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Landscaping with Native Plants for Wildlife

Bitter Cherry (Prunus emarginata mollis) photographed by Jim Riley.

Common Chokecherry (Prunus virginiana) photographed by Jim Riley. Copyright 2009. All rights reserved.

Additional Information

Native plants provide the food, shelter, and nesting habitat favored by our local wildlife. Make your garden a sanctuary for songbirds, hummingbirds, butterflies, bees and other wildlife using native plants.

For all around practical advise, read Russell Link’s books. He describes different zones around your home, includes wildlife photos, construction diagrams, extensive plant lists (not all native), and tells who will use which plant part for what purpose. There’s even a “deer resistant” list though he cautions none are guaranteed in times of stress.

To attract wildlife, aim to provide the four essentials of habitat: food, water, cover, and space. Controlling nuisance pests means keeping pet food and kitchens waste out of reach. Bird feeders and houses need regular cleaning and maintenance. Use of garden chemicals will keep wildlife away and even harm them. Natural gardening benefits plants, critters, watersheds and people!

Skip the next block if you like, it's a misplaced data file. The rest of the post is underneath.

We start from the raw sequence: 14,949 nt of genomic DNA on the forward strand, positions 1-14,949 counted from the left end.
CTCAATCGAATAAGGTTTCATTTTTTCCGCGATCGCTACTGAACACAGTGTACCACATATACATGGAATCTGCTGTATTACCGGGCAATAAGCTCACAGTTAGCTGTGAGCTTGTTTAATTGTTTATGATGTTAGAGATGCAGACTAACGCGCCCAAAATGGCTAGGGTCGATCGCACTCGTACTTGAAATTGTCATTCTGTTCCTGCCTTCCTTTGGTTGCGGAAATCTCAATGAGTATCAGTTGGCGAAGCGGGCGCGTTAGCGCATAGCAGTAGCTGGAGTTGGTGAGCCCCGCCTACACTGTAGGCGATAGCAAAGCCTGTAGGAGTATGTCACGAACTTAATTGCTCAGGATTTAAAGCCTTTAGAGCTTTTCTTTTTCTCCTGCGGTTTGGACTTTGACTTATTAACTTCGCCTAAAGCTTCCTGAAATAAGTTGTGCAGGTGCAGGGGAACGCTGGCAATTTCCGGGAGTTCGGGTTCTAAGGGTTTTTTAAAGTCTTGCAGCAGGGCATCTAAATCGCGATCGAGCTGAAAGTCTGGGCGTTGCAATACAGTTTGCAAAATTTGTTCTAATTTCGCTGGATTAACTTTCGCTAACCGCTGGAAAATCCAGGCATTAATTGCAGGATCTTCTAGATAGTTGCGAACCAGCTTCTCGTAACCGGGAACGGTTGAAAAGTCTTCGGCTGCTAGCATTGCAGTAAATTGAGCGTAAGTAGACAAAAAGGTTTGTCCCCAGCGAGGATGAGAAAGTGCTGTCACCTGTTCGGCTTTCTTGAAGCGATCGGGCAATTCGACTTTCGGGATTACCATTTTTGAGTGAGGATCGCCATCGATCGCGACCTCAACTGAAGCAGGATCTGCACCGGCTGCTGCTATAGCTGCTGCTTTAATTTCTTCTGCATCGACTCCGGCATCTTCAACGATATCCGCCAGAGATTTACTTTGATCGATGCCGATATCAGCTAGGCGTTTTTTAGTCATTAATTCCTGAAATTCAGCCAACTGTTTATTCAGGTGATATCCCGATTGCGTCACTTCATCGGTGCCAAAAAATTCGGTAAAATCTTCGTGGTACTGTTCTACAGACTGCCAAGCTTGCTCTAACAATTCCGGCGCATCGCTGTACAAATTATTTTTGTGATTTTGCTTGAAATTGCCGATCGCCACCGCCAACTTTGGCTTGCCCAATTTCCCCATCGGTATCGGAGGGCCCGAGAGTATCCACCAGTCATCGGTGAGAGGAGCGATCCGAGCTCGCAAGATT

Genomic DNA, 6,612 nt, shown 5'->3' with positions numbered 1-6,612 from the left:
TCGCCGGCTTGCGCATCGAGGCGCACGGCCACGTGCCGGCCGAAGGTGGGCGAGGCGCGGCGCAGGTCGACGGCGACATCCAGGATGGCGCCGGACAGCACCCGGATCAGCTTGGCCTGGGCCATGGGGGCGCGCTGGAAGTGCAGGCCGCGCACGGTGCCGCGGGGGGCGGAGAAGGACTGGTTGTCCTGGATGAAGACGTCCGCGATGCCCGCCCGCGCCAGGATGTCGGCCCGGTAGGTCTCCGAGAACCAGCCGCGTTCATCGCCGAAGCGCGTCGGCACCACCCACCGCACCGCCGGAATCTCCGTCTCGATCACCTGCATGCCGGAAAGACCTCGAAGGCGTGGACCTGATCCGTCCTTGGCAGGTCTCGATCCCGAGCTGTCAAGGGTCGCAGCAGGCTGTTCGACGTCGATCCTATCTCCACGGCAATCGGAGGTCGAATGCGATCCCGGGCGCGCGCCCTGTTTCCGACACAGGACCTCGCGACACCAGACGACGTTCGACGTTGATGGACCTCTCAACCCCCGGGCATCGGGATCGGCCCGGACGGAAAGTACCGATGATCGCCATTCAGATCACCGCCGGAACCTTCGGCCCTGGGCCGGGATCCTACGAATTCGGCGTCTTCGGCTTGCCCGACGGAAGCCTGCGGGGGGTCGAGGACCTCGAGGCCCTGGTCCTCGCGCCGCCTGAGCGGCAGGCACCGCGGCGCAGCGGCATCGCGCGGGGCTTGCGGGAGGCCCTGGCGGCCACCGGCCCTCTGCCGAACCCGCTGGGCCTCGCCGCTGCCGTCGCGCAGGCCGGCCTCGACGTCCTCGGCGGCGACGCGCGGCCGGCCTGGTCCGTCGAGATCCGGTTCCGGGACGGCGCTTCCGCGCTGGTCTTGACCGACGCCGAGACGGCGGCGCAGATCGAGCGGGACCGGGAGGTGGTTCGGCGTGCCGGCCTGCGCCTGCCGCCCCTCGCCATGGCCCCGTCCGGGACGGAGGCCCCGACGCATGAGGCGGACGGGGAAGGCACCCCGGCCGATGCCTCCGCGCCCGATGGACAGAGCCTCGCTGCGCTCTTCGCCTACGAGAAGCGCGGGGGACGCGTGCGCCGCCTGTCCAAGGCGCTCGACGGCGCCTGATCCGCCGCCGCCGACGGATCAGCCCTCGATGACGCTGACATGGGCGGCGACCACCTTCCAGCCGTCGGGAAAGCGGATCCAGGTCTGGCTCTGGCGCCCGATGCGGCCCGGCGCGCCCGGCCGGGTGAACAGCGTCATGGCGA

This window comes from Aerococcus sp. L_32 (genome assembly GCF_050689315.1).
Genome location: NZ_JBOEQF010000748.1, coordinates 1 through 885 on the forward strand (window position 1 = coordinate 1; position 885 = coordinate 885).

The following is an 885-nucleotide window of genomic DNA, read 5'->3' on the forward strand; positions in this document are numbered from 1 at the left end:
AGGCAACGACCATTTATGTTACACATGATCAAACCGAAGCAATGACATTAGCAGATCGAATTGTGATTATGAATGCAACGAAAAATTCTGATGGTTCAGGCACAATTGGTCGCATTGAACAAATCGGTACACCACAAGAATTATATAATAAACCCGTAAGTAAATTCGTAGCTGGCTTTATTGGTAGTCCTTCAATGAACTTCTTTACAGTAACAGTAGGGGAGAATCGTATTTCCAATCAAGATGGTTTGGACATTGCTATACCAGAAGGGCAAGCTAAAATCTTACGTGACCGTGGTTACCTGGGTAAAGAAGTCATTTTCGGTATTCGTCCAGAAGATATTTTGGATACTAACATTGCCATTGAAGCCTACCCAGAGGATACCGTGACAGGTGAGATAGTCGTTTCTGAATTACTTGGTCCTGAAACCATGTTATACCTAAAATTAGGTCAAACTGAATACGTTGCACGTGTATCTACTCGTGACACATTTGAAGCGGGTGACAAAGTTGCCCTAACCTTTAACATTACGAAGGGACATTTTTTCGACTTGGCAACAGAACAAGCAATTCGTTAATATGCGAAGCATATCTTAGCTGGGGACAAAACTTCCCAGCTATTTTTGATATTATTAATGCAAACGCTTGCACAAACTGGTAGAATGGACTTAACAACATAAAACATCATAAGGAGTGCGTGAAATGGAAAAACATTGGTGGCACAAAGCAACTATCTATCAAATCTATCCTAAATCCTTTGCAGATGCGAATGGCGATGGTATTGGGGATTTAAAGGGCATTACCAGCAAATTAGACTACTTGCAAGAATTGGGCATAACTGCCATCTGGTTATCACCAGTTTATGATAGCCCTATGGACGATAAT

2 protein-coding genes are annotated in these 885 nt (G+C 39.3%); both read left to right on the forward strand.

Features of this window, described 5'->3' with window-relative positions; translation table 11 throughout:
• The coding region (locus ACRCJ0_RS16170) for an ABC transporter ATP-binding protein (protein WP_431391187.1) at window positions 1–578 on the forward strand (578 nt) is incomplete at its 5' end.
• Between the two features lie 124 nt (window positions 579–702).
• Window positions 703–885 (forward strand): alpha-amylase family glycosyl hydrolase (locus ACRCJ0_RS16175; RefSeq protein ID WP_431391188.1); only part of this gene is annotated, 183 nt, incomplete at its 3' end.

Backyard Wildlife & Habitat Resources

Link, Russell. Landscaping for Wildlife in the Pacific Northwest. University of Washington Press, Seattle, 1999. Great, well organized, not all native plants.

Link, Russell.  Living with Wildlife in the Pacific Northwest.  University of Washington Press, Seattle, 2004.

Seattle Audubon Society has extensive resources on birds, butterflies, etc. Read PDF version of page 48, chapter four, Gardening for Life - An Inspirational Guide for Creating Healthy Habitat. Seattle Audubon Society, Seattle, 2003. Audubon At Home is a regional resource for creating backyard habitat.

National Audubon Society

King County Department of Natural Resources: See Events & Volunteers (native plant salvage and restoration work), Forestry (home forest steward program), Yard & Garden.

The Songbird Foundation promotes shade grown coffee and restoring urban habitat to keep the migratory song birds healthy that nest in the PNW and feast in Central American forests.

USDA National Resources Conservation Service has more information on backyard conservation.

Washington Department of Fish & Wildlife – check out “Habitat.” Join their Backyard Wildlife Sanctuary Program which has west and east of Cascades versions. $10 total cost for instructional materials and a waterproof Sanctuary sign.

Wildlife Habitat Council: Order Backyard Conservation – Bringing Conservation from the Countryside to Your Backyard on-line, 2002.

Updated: March 8, 2015
Copyright 2000-2018 Washington Native Plant Society. All rights reserved.

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